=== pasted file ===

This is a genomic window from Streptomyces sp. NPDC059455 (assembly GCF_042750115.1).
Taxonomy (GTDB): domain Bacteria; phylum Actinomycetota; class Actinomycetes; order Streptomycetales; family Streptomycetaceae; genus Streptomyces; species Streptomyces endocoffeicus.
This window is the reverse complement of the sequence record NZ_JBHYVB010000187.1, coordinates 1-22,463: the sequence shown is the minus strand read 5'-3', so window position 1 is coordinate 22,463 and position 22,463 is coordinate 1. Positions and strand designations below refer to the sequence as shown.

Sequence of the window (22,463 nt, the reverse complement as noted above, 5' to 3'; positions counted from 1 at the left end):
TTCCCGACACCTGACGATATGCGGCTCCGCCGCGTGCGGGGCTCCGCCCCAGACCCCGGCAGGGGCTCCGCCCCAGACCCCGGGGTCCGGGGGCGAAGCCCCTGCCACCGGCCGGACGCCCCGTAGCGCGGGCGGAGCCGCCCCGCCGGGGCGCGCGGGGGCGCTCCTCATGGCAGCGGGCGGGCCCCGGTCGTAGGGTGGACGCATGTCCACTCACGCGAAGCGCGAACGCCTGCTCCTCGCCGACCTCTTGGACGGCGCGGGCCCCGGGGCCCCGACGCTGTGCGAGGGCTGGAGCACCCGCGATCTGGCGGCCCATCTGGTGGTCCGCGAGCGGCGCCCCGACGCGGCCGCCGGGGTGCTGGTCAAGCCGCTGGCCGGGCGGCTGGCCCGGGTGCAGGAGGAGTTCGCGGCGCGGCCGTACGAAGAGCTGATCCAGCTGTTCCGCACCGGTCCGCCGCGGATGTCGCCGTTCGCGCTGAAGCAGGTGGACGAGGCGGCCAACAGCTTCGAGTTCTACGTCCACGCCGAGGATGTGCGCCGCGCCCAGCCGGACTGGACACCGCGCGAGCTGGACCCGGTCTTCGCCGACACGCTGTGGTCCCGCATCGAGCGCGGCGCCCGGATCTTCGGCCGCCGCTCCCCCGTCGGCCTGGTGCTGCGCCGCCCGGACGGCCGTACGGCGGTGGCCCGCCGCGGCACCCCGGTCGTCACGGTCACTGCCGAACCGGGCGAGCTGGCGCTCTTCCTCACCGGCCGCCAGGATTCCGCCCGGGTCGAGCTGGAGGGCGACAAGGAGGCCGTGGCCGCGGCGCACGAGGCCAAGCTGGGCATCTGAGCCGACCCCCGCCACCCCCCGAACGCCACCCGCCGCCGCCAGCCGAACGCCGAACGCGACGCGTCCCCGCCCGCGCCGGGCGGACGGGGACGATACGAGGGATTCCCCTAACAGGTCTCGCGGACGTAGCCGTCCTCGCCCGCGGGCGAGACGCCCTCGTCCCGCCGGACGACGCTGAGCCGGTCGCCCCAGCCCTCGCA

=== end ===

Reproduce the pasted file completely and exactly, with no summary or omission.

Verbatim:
This is a genomic window from Streptomyces sp. NPDC059455 (assembly GCF_042750115.1).
Taxonomy (GTDB): domain Bacteria; phylum Actinomycetota; class Actinomycetes; order Streptomycetales; family Streptomycetaceae; genus Streptomyces; species Streptomyces endocoffeicus.
This window is the reverse complement of the sequence record NZ_JBHYVB010000187.1, coordinates 1-22,463: the sequence shown is the minus strand read 5'-3', so window position 1 is coordinate 22,463 and position 22,463 is coordinate 1. Positions and strand designations below refer to the sequence as shown.

Sequence of the window (22,463 nt, the reverse complement as noted above, 5' to 3'; positions counted from 1 at the left end):
TTCCCGACACCTGACGATATGCGGCTCCGCCGCGTGCGGGGCTCCGCCCCAGACCCCGGCAGGGGCTCCGCCCCAGACCCCGGGGTCCGGGGGCGAAGCCCCTGCCACCGGCCGGACGCCCCGTAGCGCGGGCGGAGCCGCCCCGCCGGGGCGCGCGGGGGCGCTCCTCATGGCAGCGGGCGGGCCCCGGTCGTAGGGTGGACGCATGTCCACTCACGCGAAGCGCGAACGCCTGCTCCTCGCCGACCTCTTGGACGGCGCGGGCCCCGGGGCCCCGACGCTGTGCGAGGGCTGGAGCACCCGCGATCTGGCGGCCCATCTGGTGGTCCGCGAGCGGCGCCCCGACGCGGCCGCCGGGGTGCTGGTCAAGCCGCTGGCCGGGCGGCTGGCCCGGGTGCAGGAGGAGTTCGCGGCGCGGCCGTACGAAGAGCTGATCCAGCTGTTCCGCACCGGTCCGCCGCGGATGTCGCCGTTCGCGCTGAAGCAGGTGGACGAGGCGGCCAACAGCTTCGAGTTCTACGTCCACGCCGAGGATGTGCGCCGCGCCCAGCCGGACTGGACACCGCGCGAGCTGGACCCGGTCTTCGCCGACACGCTGTGGTCCCGCATCGAGCGCGGCGCCCGGATCTTCGGCCGCCGCTCCCCCGTCGGCCTGGTGCTGCGCCGCCCGGACGGCCGTACGGCGGTGGCCCGCCGCGGCACCCCGGTCGTCACGGTCACTGCCGAACCGGGCGAGCTGGCGCTCTTCCTCACCGGCCGCCAGGATTCCGCCCGGGTCGAGCTGGAGGGCGACAAGGAGGCCGTGGCCGCGGCGCACGAGGCCAAGCTGGGCATCTGAGCCGACCCCCGCCACCCCCCGAACGCCACCCGCCGCCGCCAGCCGAACGCCGAACGCGACGCGTCCCCGCCCGCGCCGGGCGGACGGGGACGATACGAGGGATTCCCCTAACAGGTCTCGCGGACGTAGCCGTCCTCGCCCGCGGGCGAGACGCCCTCGTCCCGCCGGACGACGCTGAGCCGGTCGCCCCAGCCCTCGCA